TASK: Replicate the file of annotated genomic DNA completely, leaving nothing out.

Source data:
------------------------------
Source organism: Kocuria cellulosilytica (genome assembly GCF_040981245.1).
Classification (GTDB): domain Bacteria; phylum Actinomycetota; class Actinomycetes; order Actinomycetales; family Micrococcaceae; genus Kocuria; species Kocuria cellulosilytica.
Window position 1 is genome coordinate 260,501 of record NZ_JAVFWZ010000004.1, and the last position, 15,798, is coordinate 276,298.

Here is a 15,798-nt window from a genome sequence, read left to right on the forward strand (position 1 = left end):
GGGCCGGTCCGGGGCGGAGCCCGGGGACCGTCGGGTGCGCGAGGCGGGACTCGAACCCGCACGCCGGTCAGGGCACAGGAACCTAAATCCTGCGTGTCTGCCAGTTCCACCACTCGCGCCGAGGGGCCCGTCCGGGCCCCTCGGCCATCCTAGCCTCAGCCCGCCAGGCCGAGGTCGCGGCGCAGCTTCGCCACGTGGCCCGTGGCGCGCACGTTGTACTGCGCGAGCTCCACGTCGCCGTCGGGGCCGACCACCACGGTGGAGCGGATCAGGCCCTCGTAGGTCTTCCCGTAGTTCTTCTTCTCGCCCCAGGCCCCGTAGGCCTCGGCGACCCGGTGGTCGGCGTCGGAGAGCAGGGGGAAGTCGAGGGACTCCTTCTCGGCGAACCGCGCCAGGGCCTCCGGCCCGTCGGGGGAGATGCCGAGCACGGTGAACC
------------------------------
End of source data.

Source organism: Kocuria cellulosilytica (genome assembly GCF_040981245.1).
Classification (GTDB): domain Bacteria; phylum Actinomycetota; class Actinomycetes; order Actinomycetales; family Micrococcaceae; genus Kocuria; species Kocuria cellulosilytica.
Window position 1 is genome coordinate 260,501 of record NZ_JAVFWZ010000004.1, and the last position, 15,798, is coordinate 276,298.

Here is a 15,798-nt window from a genome sequence, read left to right on the forward strand (position 1 = left end):
GGGCCGGTCCGGGGCGGAGCCCGGGGACCGTCGGGTGCGCGAGGCGGGACTCGAACCCGCACGCCGGTCAGGGCACAGGAACCTAAATCCTGCGTGTCTGCCAGTTCCACCACTCGCGCCGAGGGGCCCGTCCGGGCCCCTCGGCCATCCTAGCCTCAGCCCGCCAGGCCGAGGTCGCGGCGCAGCTTCGCCACGTGGCCCGTGGCGCGCACGTTGTACTGCGCGAGCTCCACGTCGCCGTCGGGGCCGACCACCACGGTGGAGCGGATCAGGCCCTCGTAGGTCTTCCCGTAGTTCTTCTTCTCGCCCCAGGCCCCGTAGGCCTCGGCGACCCGGTGGTCGGCGTCGGAGAGCAGGGGGAAGTCGAGGGACTCCTTCTCGGCGAACCGCGCCAGGGCCTCCGGCCCGTCGGGGGAGATGCCGAGCACGGTGAACC